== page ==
Introduction A contact form is highly beneficial for your website – it helps to keep your email address private (this way reducing spam) and it makes easier and quicker for your visitors to get in touch directly via your website.
If you’ve created a Contact us page on your WordPress website, it’s easy to add a contact form, personalize it and start receiving messages.
The easiest way to create a form is by using a WordPress plugin – currently, there are many you can choose from. On this tutorial, we’ll use Contact Form 7.
With more than 3 million active installs, Contact Form 7 is the most widely used Contact Form WordPress plugin. Its intuitive interface and quick setup will help you create a form in no time.
What you’ll need
Access to your WordPress admin dashboard
Step 1 – Installing Contact form 7
Log in to your WordPress dashboard, and select Plugins > Add new from the left-hand side menu.
Search for Contact form 7 and select Install.
Once installed, select Activate to activate the plugin on your website.
Step 2 – Creating a form
Once the plugin is active, a new section Contact is shown on your dashboard left-hand side menu.
As the release of WordPress 5.0 comes closer, I was curious about performance of sites running Gutenberg (the proposed replacement for the WordPress post editor). To answer the question, I wrote a lightweight benchmarking mu-plugin, that I’ll write more about in a future post, once I’ve given it a little more polish. As a test, I generated two identical pages, one with the Gutenberg editor, and the other with the Gutenberg plugin disabled, and ran my benchmarking script on each.
The results were a huge surprise to me. I had expected that the `the_content` filter (the number that isn’t highlighted in the above screenshot) would take significantly longer to run with Gutenberg, due to all the processing done on the post. In fact, it seems to take significantly less time than the original editor does, over an average of 20 page loads. This may be because Gutenberg doesn’t run wpautop on the_content.
However, the overall rendering time for a simple text-only post increased by almost 500%, when Gutenberg was enabled. There is certainly some level of optimization that will occur when Gutenberg is merged to the WordPress core, but in general, it seems like WordPress’s
Gutenberg, the new and modular editing experience for WordPress, has been in rapid development throughout the past year and will soon arrive to our WordPress installations. Gutenberg will be released along with WordPress 5.0 (which is the next major release), and although no official date has been set for that, it’s safe to assume that it’s not very far away especially judging by the remaining features for MVP completion. Gutenberg’s API and design patterns are at a stable enough stage where the time is ideal to discuss about the many technology decisions every WordPress developer will soon have to make, and perhaps pose some open questions up for debate.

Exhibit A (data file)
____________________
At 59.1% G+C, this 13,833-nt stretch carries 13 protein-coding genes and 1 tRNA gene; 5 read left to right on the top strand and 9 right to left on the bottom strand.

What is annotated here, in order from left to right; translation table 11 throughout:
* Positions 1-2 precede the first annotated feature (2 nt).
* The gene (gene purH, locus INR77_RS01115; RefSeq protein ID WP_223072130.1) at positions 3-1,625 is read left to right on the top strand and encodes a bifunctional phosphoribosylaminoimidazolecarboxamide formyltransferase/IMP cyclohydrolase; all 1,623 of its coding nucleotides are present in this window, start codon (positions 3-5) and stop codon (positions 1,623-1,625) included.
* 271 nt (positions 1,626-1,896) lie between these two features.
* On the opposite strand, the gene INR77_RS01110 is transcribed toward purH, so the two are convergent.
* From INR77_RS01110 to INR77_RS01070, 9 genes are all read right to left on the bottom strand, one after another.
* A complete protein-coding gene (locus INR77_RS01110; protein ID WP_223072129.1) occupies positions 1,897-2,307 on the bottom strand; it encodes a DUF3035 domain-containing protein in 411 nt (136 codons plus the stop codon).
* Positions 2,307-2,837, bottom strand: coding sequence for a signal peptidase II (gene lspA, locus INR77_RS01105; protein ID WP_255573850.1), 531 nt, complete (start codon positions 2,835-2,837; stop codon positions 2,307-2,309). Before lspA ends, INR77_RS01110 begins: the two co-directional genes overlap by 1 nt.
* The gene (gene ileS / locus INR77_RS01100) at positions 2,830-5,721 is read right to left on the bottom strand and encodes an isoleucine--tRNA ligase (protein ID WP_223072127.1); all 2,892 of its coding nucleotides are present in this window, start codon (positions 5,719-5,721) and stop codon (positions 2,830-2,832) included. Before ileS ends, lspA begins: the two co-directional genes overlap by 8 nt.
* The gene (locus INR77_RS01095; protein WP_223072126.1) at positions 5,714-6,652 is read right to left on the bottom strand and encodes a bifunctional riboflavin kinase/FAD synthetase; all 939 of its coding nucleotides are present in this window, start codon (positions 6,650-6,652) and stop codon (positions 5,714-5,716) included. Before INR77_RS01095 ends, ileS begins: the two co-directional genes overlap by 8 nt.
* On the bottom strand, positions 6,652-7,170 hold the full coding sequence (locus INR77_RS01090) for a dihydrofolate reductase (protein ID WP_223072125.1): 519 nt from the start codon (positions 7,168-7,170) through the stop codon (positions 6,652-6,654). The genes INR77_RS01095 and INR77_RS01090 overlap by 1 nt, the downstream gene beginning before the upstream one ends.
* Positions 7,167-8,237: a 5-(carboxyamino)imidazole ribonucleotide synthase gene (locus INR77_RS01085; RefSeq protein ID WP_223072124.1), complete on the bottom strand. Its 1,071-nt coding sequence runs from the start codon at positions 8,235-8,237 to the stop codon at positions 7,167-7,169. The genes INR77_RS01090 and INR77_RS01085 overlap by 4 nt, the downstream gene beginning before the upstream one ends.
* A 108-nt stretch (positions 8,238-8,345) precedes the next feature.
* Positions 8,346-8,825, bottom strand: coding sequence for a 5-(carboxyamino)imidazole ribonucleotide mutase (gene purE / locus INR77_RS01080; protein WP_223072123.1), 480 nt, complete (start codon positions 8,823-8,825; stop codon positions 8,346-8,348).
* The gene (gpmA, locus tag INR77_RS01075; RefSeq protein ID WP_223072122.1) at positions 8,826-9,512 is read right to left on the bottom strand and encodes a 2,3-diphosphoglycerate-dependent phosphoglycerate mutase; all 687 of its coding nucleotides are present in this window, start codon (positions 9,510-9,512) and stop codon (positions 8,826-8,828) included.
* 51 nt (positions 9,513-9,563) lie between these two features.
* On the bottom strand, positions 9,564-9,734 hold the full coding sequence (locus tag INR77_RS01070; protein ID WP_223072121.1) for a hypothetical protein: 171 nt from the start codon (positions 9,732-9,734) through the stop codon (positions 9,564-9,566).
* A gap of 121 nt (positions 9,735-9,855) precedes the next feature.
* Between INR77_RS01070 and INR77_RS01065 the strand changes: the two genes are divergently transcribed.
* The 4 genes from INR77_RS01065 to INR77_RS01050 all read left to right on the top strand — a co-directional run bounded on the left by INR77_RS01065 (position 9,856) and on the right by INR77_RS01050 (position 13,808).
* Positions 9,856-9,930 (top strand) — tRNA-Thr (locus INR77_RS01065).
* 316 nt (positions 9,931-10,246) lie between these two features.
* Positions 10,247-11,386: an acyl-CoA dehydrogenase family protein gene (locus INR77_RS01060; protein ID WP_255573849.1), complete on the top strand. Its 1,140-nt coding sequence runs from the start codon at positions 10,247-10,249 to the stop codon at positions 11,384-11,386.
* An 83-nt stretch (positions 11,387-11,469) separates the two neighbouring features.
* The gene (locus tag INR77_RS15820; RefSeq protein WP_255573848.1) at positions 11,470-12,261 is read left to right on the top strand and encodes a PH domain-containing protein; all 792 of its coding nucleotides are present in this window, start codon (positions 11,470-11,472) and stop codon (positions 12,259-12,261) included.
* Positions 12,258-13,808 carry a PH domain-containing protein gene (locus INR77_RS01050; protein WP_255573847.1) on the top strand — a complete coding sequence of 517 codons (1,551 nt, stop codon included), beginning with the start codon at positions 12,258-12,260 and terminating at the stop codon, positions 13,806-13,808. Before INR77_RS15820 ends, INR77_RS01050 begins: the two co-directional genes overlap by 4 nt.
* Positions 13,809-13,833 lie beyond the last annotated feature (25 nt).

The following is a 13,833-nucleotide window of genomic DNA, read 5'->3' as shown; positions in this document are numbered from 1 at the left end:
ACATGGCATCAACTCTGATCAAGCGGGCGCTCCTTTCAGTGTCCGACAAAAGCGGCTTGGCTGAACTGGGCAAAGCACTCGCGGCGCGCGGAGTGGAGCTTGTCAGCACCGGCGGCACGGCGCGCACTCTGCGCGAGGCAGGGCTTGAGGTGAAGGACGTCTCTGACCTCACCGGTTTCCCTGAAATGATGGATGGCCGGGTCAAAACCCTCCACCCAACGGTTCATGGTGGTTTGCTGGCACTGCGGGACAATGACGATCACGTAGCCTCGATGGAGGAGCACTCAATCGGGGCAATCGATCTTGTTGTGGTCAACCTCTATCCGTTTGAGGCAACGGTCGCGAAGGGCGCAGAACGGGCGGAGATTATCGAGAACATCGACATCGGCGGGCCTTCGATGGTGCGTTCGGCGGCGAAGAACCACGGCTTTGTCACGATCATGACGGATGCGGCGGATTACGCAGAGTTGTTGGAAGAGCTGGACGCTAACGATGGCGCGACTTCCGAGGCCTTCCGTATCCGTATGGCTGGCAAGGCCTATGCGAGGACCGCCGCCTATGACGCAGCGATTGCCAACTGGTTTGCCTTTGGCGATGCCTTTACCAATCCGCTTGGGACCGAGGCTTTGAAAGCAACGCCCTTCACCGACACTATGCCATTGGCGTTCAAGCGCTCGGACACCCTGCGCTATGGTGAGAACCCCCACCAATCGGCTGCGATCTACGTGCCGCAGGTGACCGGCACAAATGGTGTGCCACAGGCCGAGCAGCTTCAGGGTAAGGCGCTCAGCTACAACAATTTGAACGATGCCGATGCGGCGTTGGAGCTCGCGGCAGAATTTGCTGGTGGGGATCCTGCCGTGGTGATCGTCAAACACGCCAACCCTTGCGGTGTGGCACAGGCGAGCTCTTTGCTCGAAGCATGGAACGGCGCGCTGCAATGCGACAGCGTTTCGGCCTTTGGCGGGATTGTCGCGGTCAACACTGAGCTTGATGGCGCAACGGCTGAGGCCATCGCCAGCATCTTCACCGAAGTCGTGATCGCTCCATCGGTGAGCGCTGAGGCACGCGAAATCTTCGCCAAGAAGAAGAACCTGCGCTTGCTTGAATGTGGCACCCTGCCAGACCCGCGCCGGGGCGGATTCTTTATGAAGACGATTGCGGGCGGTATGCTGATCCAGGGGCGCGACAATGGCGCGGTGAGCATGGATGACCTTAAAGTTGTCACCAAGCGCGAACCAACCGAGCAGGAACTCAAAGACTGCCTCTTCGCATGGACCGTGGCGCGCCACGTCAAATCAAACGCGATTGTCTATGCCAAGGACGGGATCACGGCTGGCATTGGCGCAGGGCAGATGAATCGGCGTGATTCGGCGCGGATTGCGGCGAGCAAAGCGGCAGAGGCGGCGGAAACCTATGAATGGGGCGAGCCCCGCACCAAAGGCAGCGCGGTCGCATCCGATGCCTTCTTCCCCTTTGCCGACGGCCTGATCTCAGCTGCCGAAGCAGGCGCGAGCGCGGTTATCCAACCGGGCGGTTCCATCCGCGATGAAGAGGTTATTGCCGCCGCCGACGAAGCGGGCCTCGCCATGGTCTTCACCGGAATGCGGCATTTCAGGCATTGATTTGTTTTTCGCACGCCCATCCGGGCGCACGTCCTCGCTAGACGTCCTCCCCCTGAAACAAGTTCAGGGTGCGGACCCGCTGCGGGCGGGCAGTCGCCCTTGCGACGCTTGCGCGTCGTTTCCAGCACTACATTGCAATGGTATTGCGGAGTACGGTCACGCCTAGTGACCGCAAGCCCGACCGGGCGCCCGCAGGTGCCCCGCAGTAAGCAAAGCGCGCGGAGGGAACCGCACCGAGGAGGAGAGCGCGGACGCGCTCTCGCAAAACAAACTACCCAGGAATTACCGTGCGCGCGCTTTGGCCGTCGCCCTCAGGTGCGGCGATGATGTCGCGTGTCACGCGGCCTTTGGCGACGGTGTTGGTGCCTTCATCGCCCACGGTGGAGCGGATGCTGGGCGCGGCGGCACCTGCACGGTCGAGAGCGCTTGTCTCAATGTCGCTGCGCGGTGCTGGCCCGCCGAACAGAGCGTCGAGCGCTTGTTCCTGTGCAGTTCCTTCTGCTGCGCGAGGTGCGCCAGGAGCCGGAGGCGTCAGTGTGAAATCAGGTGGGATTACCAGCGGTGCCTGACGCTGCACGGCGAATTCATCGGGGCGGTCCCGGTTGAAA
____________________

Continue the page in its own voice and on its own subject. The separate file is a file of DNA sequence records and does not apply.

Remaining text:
WordPress is changing. The current TinyMCE text editor that millions of users are familiar with will soon be replaced with the new Gutenberg editor. This is one of the biggest changes to the WordPress experience since the platform launched, so it’s important that you prepare for it. Even though the Gutenberg editor is still in development, you can test it in its current state. This will give you an idea for how this change will affect your WordPress experience in the future. Plus, when the new editor becomes standard, your experience using it will give you an advantage.
In this article, we’ll introduce you to Gutenberg in detail. We’ll discuss its pros and cons, and show you how to try it out. Let’s get started!
An Introduction to the Gutenberg Editor
Gutenberg is one of the biggest changes in WordPress history. It’s also one of the most controversial. Ever since its announcement, the debate has raged on about how it will affect a publishing experience that millions of people know and love. With so many emotions stirred up, it can be difficult to get a grip on what Gutenberg actually is.
In a nutshell, Gutenberg is a new editor that will eventually replace
In our first recording of the Hooked on Products podcast, John and Phil interview James Laws all about getting started with podcasting (since that’s exactly what we’re doing here). James is the co-founder of Ninja Forms, a popular form builder WordPress plugin. He’s also the creator and co-host of Mastermind.fm and Adventures in Businessing.
Get a good mic, a nice starter mic is the Blue Yeti
Use podcast hosting like castos.com or simplecast.com
Provide value and make sure you enjoy the process.
It takes some time to find your voice.